Saturday, July 24, 2010

Monona Drive: The Walls and Sight Distance

Some questions have been raised about the intersection features on Monona Drive and whether drivers on the side roads have adequate sight distance. It's a natural question and I know it looks like the walls will obstruct the view, but the answer from the engineers is a definite 'yes'.

The side roads intersecting Monona Drive within the project limits were re-checked for Intersection Sight Distance (ISD) based on the plans and the criteria in the Facilities Development Manual Section 11-10-5 . These intersections were evaluated for the conditions in Stage 4, Stage 5, and the final (completed) condition per the plans. ISD for the posted speed of 30 mph is met or exceed during construction while an ISD of the design speed of 35 mph is met or exceeded in the final condition. No intersections were found to have substandard ISD.

The Facilities Development Manual is WisDOT's manual of roadway standards. You can view it at Free registration is required to access the DOT extranet.


  1. I think they are a tad bit obstructive despite what the experts say. I had to pull way forward into the cross walk in order to see to the right (at Panther Trail). If there was a "do over", I would move it back. I would not spend money to change it now but I do have to agree that they do obstruct your vision of the road

  2. I had the same reaction at Owen Road, but we are both being mislead by the fact that the road isn't finished. The lanes you will need to see aren't there yet.

    I'm not explaining this very well. Right now you are looking to the right to see a NB vehicle in what will eventually be the southbound lane. When the road is finished you will be looking across another 20' to see the NB lanes. That changes the angle and explains why the sight lines will be OK. (If they aren't then it would have to be changed - but they will be. It's all a matter of geology, no - geography - no geometry). Trust me, what could possibly go wrong?

  3. I fully understand the geography/geometry thing but that does not take into account the bad driving habits of most Madison area drivers. being that the safe zone needed to enter into traffic at an intersection is left up to the driver, usually far less than sanely appropriate, giving them a rock to hide behind before doing it is even more insane. There is also the issue of being able to see vehicles pulling into the street from driveways on the same side which requires blocking the crosswalk, not rationally acceptable.
    I don't know what fresh thinking individual came up with this idea but one would think that there were others experienced with proactive accident prevention, whereby going by the numbers is not rational, would have pointed out these and other problems out long before anything was built.
    There are many other ways to address street names that are aesthetically pleasing and rationally acceptable, think again.
    knock them down!

  4. "I fully understand the geography/geometry thing but that does not take into account the bad driving habits of most Madison area drivers."

    Well, I hate to say it but no, you don't understand it. The necessary sight distance is calculation. You can either see far enough to make a safe decision or you can't.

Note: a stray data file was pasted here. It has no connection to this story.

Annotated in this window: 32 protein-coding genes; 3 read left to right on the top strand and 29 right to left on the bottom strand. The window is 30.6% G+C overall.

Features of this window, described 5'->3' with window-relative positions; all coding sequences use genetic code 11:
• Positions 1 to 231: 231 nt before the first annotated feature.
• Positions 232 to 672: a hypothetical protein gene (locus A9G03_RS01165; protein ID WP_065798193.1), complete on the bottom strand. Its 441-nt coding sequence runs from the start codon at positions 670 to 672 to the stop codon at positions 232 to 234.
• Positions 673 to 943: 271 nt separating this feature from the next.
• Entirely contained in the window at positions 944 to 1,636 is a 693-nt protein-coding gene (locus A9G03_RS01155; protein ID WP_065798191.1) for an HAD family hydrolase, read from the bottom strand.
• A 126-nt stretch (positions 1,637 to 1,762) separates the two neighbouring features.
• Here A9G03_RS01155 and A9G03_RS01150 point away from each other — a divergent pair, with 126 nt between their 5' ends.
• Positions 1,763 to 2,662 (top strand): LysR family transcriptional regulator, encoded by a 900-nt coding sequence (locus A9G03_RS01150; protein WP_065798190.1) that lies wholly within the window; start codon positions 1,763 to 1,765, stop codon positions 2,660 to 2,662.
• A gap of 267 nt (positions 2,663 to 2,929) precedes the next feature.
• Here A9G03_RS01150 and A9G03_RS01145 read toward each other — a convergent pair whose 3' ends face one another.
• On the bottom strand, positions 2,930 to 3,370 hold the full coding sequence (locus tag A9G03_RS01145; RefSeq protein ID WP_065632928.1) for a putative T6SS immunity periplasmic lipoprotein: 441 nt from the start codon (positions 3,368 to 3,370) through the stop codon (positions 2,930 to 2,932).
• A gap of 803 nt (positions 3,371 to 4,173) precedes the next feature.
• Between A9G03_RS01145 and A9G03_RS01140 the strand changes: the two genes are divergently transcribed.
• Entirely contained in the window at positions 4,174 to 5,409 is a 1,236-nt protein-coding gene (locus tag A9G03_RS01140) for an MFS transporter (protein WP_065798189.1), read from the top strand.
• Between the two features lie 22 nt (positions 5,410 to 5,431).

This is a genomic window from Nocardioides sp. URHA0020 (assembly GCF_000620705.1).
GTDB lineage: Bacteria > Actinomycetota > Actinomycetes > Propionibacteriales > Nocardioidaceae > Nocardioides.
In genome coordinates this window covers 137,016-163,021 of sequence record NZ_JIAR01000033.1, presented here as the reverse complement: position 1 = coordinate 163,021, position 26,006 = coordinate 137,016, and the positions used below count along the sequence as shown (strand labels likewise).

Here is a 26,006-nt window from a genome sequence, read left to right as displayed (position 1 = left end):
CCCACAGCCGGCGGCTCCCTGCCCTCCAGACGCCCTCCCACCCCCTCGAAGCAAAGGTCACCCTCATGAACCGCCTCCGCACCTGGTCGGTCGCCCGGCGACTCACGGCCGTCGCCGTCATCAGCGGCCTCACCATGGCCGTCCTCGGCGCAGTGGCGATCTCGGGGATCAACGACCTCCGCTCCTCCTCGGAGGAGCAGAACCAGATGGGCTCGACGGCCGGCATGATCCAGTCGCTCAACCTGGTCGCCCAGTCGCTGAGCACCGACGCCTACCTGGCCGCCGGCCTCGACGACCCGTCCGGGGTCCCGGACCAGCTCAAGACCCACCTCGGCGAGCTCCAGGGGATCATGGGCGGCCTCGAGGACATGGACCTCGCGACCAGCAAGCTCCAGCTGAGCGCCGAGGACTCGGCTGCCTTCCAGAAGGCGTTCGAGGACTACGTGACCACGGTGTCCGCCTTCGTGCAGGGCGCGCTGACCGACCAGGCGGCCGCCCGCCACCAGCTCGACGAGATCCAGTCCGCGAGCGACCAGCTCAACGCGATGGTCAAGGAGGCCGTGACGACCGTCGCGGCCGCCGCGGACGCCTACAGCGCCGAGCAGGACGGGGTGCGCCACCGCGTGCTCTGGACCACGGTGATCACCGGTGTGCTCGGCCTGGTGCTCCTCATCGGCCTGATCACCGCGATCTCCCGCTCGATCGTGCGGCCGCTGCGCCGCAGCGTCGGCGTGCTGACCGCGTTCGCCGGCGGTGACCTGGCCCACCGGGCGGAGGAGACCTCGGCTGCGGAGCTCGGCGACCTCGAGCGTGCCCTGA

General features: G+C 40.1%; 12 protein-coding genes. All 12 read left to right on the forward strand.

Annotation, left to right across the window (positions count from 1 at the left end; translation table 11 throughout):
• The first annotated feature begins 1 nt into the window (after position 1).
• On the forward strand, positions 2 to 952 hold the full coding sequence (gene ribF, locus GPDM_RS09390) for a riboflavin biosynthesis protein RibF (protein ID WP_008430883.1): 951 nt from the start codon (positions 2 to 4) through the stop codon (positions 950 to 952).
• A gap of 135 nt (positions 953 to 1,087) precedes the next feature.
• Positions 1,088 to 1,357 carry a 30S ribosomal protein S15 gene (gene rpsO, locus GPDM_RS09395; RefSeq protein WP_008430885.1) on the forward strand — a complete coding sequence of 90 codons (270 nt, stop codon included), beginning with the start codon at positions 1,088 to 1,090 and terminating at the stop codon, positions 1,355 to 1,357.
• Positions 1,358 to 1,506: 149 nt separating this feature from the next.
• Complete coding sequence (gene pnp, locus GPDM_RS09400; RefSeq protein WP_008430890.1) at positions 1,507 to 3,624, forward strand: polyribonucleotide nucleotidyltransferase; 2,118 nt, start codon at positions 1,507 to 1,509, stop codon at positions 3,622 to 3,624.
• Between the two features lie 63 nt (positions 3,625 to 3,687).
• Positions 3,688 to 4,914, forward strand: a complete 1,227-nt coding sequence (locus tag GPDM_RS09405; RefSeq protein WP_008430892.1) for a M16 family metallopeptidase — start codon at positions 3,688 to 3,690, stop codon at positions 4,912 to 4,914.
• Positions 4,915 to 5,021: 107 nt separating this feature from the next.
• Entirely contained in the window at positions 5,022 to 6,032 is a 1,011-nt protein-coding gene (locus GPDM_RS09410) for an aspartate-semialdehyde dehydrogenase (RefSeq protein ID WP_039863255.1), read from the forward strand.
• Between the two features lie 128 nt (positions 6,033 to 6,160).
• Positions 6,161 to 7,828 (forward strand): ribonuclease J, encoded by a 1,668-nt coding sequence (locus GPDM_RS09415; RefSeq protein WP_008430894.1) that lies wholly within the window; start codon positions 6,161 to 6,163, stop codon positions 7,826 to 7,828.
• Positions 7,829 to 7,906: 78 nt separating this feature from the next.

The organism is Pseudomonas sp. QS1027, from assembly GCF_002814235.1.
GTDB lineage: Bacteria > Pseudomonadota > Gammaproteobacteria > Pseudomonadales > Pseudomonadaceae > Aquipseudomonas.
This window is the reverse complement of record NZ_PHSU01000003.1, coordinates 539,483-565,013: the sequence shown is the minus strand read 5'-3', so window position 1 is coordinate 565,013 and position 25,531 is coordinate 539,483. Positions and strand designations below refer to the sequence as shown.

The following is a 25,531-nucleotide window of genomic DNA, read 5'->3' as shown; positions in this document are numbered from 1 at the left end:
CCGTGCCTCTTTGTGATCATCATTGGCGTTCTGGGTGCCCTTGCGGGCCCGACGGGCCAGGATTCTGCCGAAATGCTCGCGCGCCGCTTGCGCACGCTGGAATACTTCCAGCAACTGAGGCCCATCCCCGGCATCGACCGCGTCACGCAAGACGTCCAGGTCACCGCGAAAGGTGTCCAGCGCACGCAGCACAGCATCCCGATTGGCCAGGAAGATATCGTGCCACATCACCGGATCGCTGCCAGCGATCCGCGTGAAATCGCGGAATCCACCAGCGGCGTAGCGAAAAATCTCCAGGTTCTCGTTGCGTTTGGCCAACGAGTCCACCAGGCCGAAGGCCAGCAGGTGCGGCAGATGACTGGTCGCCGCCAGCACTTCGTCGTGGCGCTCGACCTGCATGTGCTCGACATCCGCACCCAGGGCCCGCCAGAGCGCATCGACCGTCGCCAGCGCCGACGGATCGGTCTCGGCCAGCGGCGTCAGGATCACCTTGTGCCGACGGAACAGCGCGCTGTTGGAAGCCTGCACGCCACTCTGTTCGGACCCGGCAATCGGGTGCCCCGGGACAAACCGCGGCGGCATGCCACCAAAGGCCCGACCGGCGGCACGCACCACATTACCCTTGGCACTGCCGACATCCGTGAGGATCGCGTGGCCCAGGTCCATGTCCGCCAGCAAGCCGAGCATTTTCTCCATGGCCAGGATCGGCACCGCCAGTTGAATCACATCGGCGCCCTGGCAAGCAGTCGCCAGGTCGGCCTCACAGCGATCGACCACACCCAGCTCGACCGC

The engineers who have done the calculcations determined that a driver stopped at the appropriate place at each intersection will be able to see far enough down the street.

  5. I hate to say it Doug, but no, you don't understand. I am an engineer and fully realize that the numbers shouldn't be used in this situation. I guess in the future we will have the real numbers to go by, the increased number of accidents.
    use your head Doug, I did.

  6. "I hate to say it Doug, but no, you don't understand. I am an engineer and fully realize that the numbers shouldn't be used in this situation."

    First, I apologize for the wording I used earlier; sometimes I get in a hurry and pop off more than I mean to.

    But, now I really don't follow your comments. When you say that "the numbers shouldn't be used in this situation" what do you mean?

    Are you saying the vision triangle numbers shouldn't be used for some reason (Madison drivers are bad, as you first asserted, for example)? I don't agree if that's what you mean. The vision triangle numbers are always relevant, even if they are not the only factor to consider in creating a safe intersection.

    I also don't agree that Madison area drivers are measurably worse (or better) than drivers in other places.

    If you are saying that the vision triangle numbers shouldn't be used right now because the road isn't finished, then I agree. Although that doesn't make address the poor vision situation (esp. at Owen Road) in the mean time.

    What kind of engineer, by the way? I'm a lawyer, but you wouldn't want me doing your estate plan. And in my day job I am a consumer, if you will, of large amounts of engineering services related to highway safety. I've seen good, bad, and indifferent.

    I still go back to the fact that the design engineers determined that the sight distance will be adequate when the road is finished. If they are wrong, then in my opinion, the sight obstructions will have to be moved at their cost.

    Finally, the Monona Drive / Owen Road intersection will have traffic lights.

  7. To "T. Ignite" and others,

    If you call me "Dougo", your comment will not be posted. Using insults will also do the trick.